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Afghans continue to wait around the Hamid Karzai International Airport as they try to flee Kabul on Saturday. Photo: Sayed Khodaiberdi Sadat/Anadolu Agency via Getty Images

President Biden discussed counterterrorism operations in Afghanistan with his national security team on Saturday as the U.S. Embassy warned Americans not to go to the Kabul airport "because of potential security threats."

The big picture: The president and his national security advisers "discussed the security situation in Afghanistan and counter-terrorism operations, including ISIS-K," a White House official said.

  • In addition to evacuation efforts, the national security team also "discussed the aggressive efforts to finalize agreements with additional third-party country transit hubs," according to the official.
  • The Biden administration on Friday announced that its evacuation flights from Kabul can now land throughout the Middle East and Europe as Qatar has reached capacity, resulting in temporarily halted flights.
  • Biden and Vice President Kamala Harris — who joined by secure video teleconference en route to Singapore — met with Secretary of State Antony Blinken, Secretary of Defense Lloyd Austin, Chairman of the Joint Chiefs Mark Milley and other senior officials.

Driving the news: The U.S. Embassy guidance comes a day after Biden reiterated his commitment to considering "every opportunity and every means" to get Americans and Afghan allies through Taliban checkpoints and into the airport.

  • "Because of potential security threats outside the gates at the Kabul airport, we are advising U.S. citizens to avoid traveling to the airport and to avoid airport gates at this time unless you receive individual instructions from a U.S. government representative to do so, " according to the embassy guidance.
  • On Friday, Biden said his administration has been in "constant contact" with the Taliban to "ensure that civilians have safe passage to the airport."
  • “We’ve made it clear to the Taliban that any attack, any attack on our forces or disruption of our operations at the airport will be met with swift and forceful response."
  • The White House said earlier Saturday that "in the last 24 hours, 6 U.S. Military C-17s and 32 charters departed Kabul. The total passenger count for those 38 flights is approximately 3,800."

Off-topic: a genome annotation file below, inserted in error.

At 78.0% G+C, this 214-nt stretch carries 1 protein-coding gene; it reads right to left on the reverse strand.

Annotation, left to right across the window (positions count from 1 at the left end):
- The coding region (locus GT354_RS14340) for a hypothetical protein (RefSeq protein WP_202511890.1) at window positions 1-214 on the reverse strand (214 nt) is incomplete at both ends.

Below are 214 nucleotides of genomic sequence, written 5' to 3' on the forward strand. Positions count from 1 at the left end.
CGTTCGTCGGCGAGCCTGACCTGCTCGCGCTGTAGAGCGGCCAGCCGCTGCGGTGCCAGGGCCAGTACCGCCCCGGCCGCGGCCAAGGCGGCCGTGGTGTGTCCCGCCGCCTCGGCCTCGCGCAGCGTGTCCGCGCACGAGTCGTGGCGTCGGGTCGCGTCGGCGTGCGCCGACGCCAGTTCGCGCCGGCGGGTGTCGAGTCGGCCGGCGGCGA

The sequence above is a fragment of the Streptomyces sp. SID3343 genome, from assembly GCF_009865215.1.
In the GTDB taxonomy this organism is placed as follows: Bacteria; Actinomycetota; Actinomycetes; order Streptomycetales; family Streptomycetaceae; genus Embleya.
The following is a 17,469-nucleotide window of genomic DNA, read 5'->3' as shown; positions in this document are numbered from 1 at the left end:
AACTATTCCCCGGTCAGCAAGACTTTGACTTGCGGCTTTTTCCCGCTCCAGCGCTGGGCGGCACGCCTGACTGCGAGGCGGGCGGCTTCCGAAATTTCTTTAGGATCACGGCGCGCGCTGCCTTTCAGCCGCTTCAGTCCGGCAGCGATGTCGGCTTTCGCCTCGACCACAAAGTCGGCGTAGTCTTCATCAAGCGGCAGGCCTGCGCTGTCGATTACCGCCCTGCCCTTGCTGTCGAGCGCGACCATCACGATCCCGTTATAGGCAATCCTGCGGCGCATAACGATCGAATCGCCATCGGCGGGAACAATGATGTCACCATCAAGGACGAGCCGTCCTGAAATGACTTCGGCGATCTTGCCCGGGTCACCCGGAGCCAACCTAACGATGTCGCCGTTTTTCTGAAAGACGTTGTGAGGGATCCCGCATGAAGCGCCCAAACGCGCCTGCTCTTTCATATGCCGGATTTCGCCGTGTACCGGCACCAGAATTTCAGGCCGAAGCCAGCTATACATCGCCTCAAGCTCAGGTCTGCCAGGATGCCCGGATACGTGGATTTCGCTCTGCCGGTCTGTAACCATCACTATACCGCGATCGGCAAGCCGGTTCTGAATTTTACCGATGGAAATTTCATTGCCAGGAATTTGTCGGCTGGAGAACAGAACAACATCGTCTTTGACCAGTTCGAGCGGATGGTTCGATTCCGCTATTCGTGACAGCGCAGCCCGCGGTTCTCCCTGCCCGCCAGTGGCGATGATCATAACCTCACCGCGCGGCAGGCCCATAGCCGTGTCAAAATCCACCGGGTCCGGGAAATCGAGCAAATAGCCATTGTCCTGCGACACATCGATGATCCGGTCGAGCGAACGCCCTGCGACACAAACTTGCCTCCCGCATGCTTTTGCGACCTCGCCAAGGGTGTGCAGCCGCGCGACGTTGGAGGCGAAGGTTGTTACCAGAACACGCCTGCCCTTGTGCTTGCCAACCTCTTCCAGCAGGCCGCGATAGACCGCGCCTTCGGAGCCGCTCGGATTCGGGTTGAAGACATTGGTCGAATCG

• Roughly 17,000 people have been evacuated since Aug. 14.

Why it matters: Biden on Friday vowed that "this evacuation mission is dangerous," adding: "It involves risks to our armed forces, and it's being conducted under difficult circumstances."

  • But critics and some journalists viewed the commander-in-chief's comments as painting an inaccurate picture of continued chaos on the ground.

What else is happening: The Taliban's political leader, Mullah Abdul Ghani Baradar, arrived in Kabul on Saturday to meet with senior leaders of the militant group about forming their new government.

  • It's still unclear who will lead what the militants call the Islamic Emirate of Afghanistan as president, but Baradar is widely viewed as the public face of the movement.

Go deeper...

The future of U.S. counterterrorism in Afghanistan

The cases for and against Biden's key decisions on Afghanistan

Go deeper

Oct 14, 2021 - World

Taliban press Biden to release frozen Afghan assets as economy shrivels

Afghans wait outside a bank in hopes of withdrawing cash, watched by a Taliban fighter. Photo: Wakil Kohsar/AFP via Getty

With the Afghan government and economy starved of cash, the Taliban are pressing their claim to the roughly $8 billion in Afghan foreign reserves that have been frozen by the U.S.

Why it matters: Afghanistan is barreling into a humanitarian crisis, and donor countries and international institutions have cut off the aid that accounted for some 75% of the previous government’s budget.

Ben Geman, author of Generate
8 hours ago - Energy & Environment

Key clean power provision likely won't survive in Dems' spending bill

A construction worker walks along a dirt road at the Avangrid Renewables La Joya wind farm in Encino, New Mexico, on Aug. 5, 2020. Photo: Cate Dingley/Bloomberg via Getty Images

A pillar of Democrats' plans to speed deployment of zero-carbon electricity is likely to be cut from major spending and tax legislation they are struggling to move on a party-line vote, per multiple reports and a Capitol Hill aide.

Driving the news: The New York Times, citing anonymous congressional aides and lobbyists, reports that West Virginia Sen. Joe Manchin (D) has told the White House he "strongly opposes" the Clean Electricity Performance Program.

Updated 10 hours ago - World

Fatal stabbing of British MP David Amess declared a terrorist incident

Police outside Belfairs Methodist Church in Leigh-on-Sea, England, on Oct. 15. Photo: John Keeble/Getty Images

Authorities have declared the death of David Amess a terrorist incident, hours after the Conservative Party lawmaker in the U.K. was fatally stabbed while meeting with local constituents in a church in eastern England on Friday.

The big picture: The Metropolitan Police has found "a potential motivation linked to Islamist extremism."